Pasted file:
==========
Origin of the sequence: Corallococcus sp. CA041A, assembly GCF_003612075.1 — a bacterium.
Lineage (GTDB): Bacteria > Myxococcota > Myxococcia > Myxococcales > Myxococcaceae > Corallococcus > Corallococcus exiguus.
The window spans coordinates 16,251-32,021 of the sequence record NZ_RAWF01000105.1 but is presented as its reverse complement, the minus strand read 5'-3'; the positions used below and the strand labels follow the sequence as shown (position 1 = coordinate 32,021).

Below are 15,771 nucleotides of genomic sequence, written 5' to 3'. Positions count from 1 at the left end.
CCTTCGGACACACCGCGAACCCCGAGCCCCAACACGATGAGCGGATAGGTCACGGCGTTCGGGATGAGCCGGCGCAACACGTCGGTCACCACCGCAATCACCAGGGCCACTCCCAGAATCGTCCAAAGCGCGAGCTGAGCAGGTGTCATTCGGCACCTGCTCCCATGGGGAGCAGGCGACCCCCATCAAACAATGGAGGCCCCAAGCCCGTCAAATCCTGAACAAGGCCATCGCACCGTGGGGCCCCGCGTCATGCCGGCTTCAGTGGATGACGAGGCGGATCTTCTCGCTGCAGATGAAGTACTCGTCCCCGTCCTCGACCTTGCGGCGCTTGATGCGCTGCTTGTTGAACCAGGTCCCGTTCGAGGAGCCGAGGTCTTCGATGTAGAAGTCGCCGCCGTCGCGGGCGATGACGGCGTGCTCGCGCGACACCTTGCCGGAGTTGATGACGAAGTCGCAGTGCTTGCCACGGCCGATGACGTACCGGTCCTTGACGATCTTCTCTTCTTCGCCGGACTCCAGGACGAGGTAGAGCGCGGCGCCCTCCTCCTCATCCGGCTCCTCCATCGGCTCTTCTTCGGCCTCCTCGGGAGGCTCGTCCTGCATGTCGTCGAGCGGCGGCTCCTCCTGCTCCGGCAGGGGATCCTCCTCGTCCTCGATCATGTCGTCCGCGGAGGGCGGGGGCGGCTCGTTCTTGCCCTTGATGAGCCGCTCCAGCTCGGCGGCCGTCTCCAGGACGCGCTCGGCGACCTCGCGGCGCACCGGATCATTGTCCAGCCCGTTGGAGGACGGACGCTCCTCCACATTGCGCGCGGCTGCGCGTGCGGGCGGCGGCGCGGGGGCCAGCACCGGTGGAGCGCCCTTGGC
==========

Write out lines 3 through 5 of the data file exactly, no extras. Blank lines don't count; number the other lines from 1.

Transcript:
The window spans coordinates 16,251-32,021 of the sequence record NZ_RAWF01000105.1 but is presented as its reverse complement, the minus strand read 5'-3'; the positions used below and the strand labels follow the sequence as shown (position 1 = coordinate 32,021).

Below are 15,771 nucleotides of genomic sequence, written 5' to 3'. Positions count from 1 at the left end.
CCTTCGGACACACCGCGAACCCCGAGCCCCAACACGATGAGCGGATAGGTCACGGCGTTCGGGATGAGCCGGCGCAACACGTCGGTCACCACCGCAATCACCAGGGCCACTCCCAGAATCGTCCAAAGCGCGAGCTGAGCAGGTGTCATTCGGCACCTGCTCCCATGGGGAGCAGGCGACCCCCATCAAACAATGGAGGCCCCAAGCCCGTCAAATCCTGAACAAGGCCATCGCACCGTGGGGCCCCGCGTCATGCCGGCTTCAGTGGATGACGAGGCGGATCTTCTCGCTGCAGATGAAGTACTCGTCCCCGTCCTCGACCTTGCGGCGCTTGATGCGCTGCTTGTTGAACCAGGTCCCGTTCGAGGAGCCGAGGTCTTCGATGTAGAAGTCGCCGCCGTCGCGGGCGATGACGGCGTGCTCGCGCGACACCTTGCCGGAGTTGATGACGAAGTCGCAGTGCTTGCCACGGCCGATGACGTACCGGTCCTTGACGATCTTCTCTTCTTCGCCGGACTCCAGGACGAGGTAGAGCGCGGCGCCCTCCTCCTCATCCGGCTCCTCCATCGGCTCTTCTTCGGCCTCCTCGGGAGGCTCGTCCTGCATGTCGTCGAGCGGCGGCTCCTCCTGCTCCGGCAGGGGATCCTCCTCGTCCTCGATCATGTCGTCCGCGGAGGGCGGGGGCGGCTCGTTCTTGCCCTTGATGAGCCGCTCCAGCTCGGCGGCCGTCTCCAGGACGCGCTCGGCGACCTCGCGGCGCACCGGATCATTGTCCAGCCCGTTGGAGGACGGACGCTCCTCCACATTGCGCGCGGCTGCGCGTGCGGGCGGCGGCGCGGGGGCCAGCACCGGTGGAGCGCCCTTGGC